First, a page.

Use this URL to cite or link to this record in EThOS: http://ethos.bl.uk/OrderDetails.do?uin=uk.bl.ethos.729664
Title: Investigation of the environmental control on the phytoplankton and bacterioplankton in two contrasting temperate estuaries
Author: Alshatti, Amani Ebraheem
ISNI:       0000 0004 6496 4511
Awarding Body: University of Southampton
Current Institution: University of Southampton
Date of Award: 2017
Availability of Full Text:
Access from EThOS:
Full text unavailable from EThOS. Please try the link below.
Access from Institution:
Abstract:
Frequent measurements of the physical-chemical parameters and biological components of estuaries are key for assessing the ecological status of these transitional waters. Little is known about the microbial community composition of two temperate South Coast UK estuaries, Southampton Water and Christchurch Harbour (Mudeford Quay). The aim of this research project was to investigate how changes in the abundance and dynamics of the dominant phylogenetic heterotrophic bacteria populations relate to major physical-chemical parameters during phytoplankton bloom periods in the spring and summer months in these two estuaries. During 2013 in Southampton Water, the spring phytoplankton bloom occurred when the water temperature was below 10°C whereas in Christchurch Harbour it occurred at 14°C, and in the following years in Southampton Water at 14 °C and 15 °C, in 2014 and 2015, respectively. The spring bloom chlorophyll a concentrations in Southampton Water never exceeded 10 μg L‐1 in all three years while in Christchurch Harbour a major peak in spring 2013 reached 44 μg L‐1. Surface salinity in Southampton Water showed a narrow range of 27-33 whereas, at Mudeford Quay at the entrance to Christchurch Harbour a much larger range was detected of 1.3-22. The concentration of inorganic nutrients detected between the two estuaries for nitrate, phosphate and silicate had a much higher range in Christchurch Harbour compared to Southampton Water reflecting the contribution from different river sources. Identifying the biological components the influence of the physical-chemical controls affecting their dynamics and succession. The phytoplankton community in Southampton Water was assessed from HPLC pigment analysis coupled with microscopic counts, and indicated diatoms (Skeletonema sp., Thalassiosira sp., and Chaetoceros sp.) dominated the spring bloom and dinoflagellates dominated summer bloom with major species Scripsiella sp. and Prorocentrum sp. Nucleic acid staining (DAPI and SYBR Green I) was applied to 1% (PFA) preserved water samples for total enumeration of bacterioplankton. A cytosense flow cytometry slightly overestimated the concentration of bacteria compared to DAPI cell counts determined using a fluorescent microscope mainly during the phytoplankton spring and summer blooms but overall with significant correlation between the two methods for Southampton Water and Christchurch Harbour (r =0.87, r = 0.85, p < 0.0001, n = 32 respectively). Fluorescence in situ hybridization (FISH) with oligonucleotide probes was used to determine the abundance and dominance of various heterotrophic bacteria groups in samples from both estuaries and theses related to environmental conditions. Beta proteobacteria showed a strong negative significant correlation with salinity (r = ‐0.95, p < 0.0001, n = 29) in the two estuaries indicating they favour fresh water systems. Alpha‐, and Gamma proteobacteria were detected with variable significant correlation with temperature and salinity. However, only a moderate correlation was observed between the phylogenetic groups and Chl‐a concentrations highlighting the fact that heterotrophic bacteria may utilize organic carbon from other sources in the estuarine system. A principal component analysis (PCA), indicated temperature to be the most influence on bacteria domain levels (Eubacteria and Euryarchaea). Whereas, at phylogenetic class level proteobacterial phyla, salinity and Chl‐a were the most influence on their abundance and succession.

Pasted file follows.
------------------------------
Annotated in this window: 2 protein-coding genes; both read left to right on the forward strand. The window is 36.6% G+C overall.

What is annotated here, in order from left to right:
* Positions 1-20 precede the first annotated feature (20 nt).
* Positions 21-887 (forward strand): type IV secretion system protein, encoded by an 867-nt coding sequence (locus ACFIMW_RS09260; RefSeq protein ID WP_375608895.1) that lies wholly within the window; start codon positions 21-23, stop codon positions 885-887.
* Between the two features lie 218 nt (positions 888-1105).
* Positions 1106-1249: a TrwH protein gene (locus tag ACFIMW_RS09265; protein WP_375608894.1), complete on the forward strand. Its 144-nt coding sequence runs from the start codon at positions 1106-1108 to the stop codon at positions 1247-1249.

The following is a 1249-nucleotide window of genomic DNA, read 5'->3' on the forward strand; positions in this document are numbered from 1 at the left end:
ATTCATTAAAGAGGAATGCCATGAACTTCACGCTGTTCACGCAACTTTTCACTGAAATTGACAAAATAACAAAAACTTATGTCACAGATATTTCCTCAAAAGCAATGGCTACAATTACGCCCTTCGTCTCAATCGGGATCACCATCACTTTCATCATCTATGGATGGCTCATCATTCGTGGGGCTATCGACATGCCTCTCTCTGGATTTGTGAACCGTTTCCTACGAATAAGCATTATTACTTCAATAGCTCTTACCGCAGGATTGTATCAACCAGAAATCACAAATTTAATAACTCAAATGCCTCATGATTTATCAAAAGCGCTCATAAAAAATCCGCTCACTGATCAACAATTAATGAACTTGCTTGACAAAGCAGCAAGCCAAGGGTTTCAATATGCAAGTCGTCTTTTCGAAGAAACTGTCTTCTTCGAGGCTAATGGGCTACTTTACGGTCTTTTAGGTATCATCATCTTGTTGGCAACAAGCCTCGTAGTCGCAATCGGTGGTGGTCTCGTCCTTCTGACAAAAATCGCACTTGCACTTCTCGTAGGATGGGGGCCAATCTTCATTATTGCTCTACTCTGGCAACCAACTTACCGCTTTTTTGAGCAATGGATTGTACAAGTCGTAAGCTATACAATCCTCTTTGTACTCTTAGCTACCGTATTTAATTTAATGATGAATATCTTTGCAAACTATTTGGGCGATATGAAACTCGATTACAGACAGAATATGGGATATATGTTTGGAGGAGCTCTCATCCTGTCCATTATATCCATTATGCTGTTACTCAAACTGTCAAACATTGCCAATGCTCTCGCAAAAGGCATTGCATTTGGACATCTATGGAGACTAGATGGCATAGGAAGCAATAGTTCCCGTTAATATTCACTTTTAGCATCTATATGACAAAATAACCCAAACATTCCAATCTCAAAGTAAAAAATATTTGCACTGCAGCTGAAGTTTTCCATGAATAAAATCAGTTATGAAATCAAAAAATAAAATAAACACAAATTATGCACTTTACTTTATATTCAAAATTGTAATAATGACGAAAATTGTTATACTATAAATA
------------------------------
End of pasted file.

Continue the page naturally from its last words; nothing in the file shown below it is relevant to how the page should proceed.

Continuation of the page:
Supervisor: Purdie, Duncan Sponsor: Not available
Qualification Name: Thesis (Ph.D.) Qualification Level: Doctoral
EThOS ID: uk.bl.ethos.729664  DOI: Not available
Share: